the last engine i installed was a long block, so i don't know what the manufacturer did with the heads. but i'm pretty sure i didn't set the valve lash per the manual. could be wrong though - it was twenty years ago!

do you think what they guy is doing in the youtube video is basically the same as the shop manual procedure? i mean, do they both accomplish the same thing?
 

·
Premium Member
Joined
·
413 Posts
Yes, you accomplish the same thing with hydraulic lifters. Don't try to do it this way with solid lifters. If you do it by the shop manual, you have to worry about whether the lifters have been bled down. In my experience, you can get inconsistent results. It isn't so easy to find the point where you have exactly zero lash. Solid lifters don't have this problem. Also, if doing it with the engine running, it is also a lot faster.

I adjusted my valves per the shop manual instructions after I finished building my engine. When I went to start it up, it back fired through the carb. The valves were way too tight. I loosened them enough to get it running then I adjusted them as I described before. My Dad (hot rodder in his day) told me about this trick and it worked like a charm. I told my boss at the performance shop where I was working at the time. He did it on a Mustang that was giving him problems and worked right away.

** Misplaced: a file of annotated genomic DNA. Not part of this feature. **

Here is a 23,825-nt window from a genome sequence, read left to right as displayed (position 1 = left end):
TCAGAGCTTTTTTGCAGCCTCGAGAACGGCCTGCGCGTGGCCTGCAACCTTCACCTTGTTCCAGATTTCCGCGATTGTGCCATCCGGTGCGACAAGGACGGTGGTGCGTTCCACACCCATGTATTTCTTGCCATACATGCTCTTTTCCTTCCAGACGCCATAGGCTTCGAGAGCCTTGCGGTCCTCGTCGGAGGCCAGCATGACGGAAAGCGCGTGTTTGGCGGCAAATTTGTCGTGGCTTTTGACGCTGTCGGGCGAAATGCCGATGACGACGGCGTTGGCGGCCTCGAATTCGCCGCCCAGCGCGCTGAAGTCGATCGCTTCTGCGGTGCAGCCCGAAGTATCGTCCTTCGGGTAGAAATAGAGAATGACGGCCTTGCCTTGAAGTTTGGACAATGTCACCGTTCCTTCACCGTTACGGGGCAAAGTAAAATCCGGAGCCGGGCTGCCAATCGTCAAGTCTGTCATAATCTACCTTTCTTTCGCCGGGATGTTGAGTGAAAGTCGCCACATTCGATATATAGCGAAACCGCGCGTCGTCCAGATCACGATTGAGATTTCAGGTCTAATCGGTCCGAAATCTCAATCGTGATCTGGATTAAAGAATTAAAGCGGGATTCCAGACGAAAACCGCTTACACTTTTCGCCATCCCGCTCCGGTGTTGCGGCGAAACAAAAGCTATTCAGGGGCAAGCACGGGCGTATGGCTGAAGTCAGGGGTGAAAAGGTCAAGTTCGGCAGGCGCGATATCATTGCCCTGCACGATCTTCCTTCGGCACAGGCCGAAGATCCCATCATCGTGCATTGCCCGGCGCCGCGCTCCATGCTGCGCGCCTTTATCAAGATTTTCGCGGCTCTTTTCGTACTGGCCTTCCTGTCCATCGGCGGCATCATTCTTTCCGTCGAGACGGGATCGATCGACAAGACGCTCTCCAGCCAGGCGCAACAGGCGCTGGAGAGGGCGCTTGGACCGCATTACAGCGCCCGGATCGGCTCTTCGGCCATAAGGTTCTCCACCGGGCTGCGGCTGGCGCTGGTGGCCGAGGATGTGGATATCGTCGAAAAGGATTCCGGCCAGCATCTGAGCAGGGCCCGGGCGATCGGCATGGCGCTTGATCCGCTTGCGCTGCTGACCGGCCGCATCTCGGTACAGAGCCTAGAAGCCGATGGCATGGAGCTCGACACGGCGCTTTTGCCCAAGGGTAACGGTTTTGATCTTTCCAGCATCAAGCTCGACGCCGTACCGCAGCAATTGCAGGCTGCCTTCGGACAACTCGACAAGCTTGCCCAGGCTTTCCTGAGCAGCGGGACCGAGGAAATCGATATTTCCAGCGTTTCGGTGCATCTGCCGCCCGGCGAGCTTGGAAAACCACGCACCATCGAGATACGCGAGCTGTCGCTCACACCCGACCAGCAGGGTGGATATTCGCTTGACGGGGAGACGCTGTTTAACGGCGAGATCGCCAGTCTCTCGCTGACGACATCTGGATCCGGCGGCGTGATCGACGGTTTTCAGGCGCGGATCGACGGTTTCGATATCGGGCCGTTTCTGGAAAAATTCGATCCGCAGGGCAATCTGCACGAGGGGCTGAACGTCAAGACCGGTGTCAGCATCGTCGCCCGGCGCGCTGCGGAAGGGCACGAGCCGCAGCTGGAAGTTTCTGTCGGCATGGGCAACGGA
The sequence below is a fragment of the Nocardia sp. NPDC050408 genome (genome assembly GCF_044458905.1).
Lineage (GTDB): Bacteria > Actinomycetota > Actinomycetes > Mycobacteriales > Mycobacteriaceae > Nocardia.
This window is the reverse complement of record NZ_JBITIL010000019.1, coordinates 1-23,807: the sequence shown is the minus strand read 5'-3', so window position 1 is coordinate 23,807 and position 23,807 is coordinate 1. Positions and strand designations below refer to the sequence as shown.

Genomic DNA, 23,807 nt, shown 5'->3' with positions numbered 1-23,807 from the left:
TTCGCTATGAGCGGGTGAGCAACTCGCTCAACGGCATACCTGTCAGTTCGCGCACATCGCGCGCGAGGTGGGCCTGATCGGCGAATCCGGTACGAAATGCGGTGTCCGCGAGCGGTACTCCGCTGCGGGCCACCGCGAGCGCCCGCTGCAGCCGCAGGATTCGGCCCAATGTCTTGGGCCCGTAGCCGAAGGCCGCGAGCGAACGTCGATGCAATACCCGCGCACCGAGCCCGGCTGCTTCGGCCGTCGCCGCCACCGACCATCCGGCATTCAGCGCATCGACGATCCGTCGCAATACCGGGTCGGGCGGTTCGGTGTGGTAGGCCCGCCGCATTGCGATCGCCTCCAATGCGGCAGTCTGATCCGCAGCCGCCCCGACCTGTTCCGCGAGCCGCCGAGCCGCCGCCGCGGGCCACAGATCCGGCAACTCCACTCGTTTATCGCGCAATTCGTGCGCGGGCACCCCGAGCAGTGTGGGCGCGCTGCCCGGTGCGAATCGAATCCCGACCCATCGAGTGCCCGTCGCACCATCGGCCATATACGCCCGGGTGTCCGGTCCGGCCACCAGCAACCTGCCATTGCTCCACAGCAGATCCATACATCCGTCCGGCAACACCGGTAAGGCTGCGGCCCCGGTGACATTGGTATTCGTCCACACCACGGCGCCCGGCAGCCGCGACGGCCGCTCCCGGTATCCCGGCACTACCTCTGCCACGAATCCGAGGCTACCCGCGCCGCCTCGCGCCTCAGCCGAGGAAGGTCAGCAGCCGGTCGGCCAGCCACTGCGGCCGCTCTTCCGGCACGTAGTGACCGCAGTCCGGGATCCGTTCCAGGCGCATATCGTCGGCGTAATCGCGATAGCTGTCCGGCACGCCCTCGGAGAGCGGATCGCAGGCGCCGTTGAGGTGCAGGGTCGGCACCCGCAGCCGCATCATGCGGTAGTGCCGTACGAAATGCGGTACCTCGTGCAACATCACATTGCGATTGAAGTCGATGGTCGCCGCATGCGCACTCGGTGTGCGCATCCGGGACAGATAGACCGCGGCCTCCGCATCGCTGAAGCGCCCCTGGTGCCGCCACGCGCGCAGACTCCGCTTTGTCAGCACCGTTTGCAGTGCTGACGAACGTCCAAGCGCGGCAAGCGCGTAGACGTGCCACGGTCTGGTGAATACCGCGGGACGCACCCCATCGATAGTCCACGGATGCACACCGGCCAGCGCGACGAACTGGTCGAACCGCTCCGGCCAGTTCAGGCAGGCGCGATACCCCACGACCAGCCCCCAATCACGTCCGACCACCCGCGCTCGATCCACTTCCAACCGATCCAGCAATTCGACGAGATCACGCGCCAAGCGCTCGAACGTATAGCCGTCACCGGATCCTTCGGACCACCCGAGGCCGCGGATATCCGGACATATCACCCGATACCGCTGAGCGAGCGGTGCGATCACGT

You can buy clips to put on your rocker arms to deflect the oil if you don't have a valve cover to cut up. I don't know how well they work. I've never used them.
http://www.summitracing.com/search/Part-Type/Valvetrain-Oil-Deflectors/
 

·
Registered
Joined
·
913 Posts
Pull plug, squirt some oil in that cylinder and see if comp. comes up, if it doesn't you have a valve

problem. The valve adjustment on a 351W is just screw the rocker bolt down till it is tight (positive stop method).
You guys don't understand! The 289's and 302's have a different adjustment than the 351W. The 351W is a positive stop, which means, you screw the nut down till it reaches the stop, and torque to whatever is specified.
 

·
Premium Member
Joined
·
413 Posts
Towcat, you are absolutely correct. Unfortunately, positive stop only works well when everything is stock and new. If the heads or block have been decked, your valves could be too tight. You will need to find the correct length pushrods.

wbferran, do you know the engine history. Is everything that matters here original and stock?
 

·
Registered
Joined
·
5,279 Posts
You guys don't understand! The 289's and 302's have a different adjustment than the 351W. The 351W is a positive stop, which means, you screw the nut down till it reaches the stop, and torque to whatever is specified.
All Ford hyd. tappet engines had positive stop from 1969 on.
 
1 - 20 of 37 Posts
Top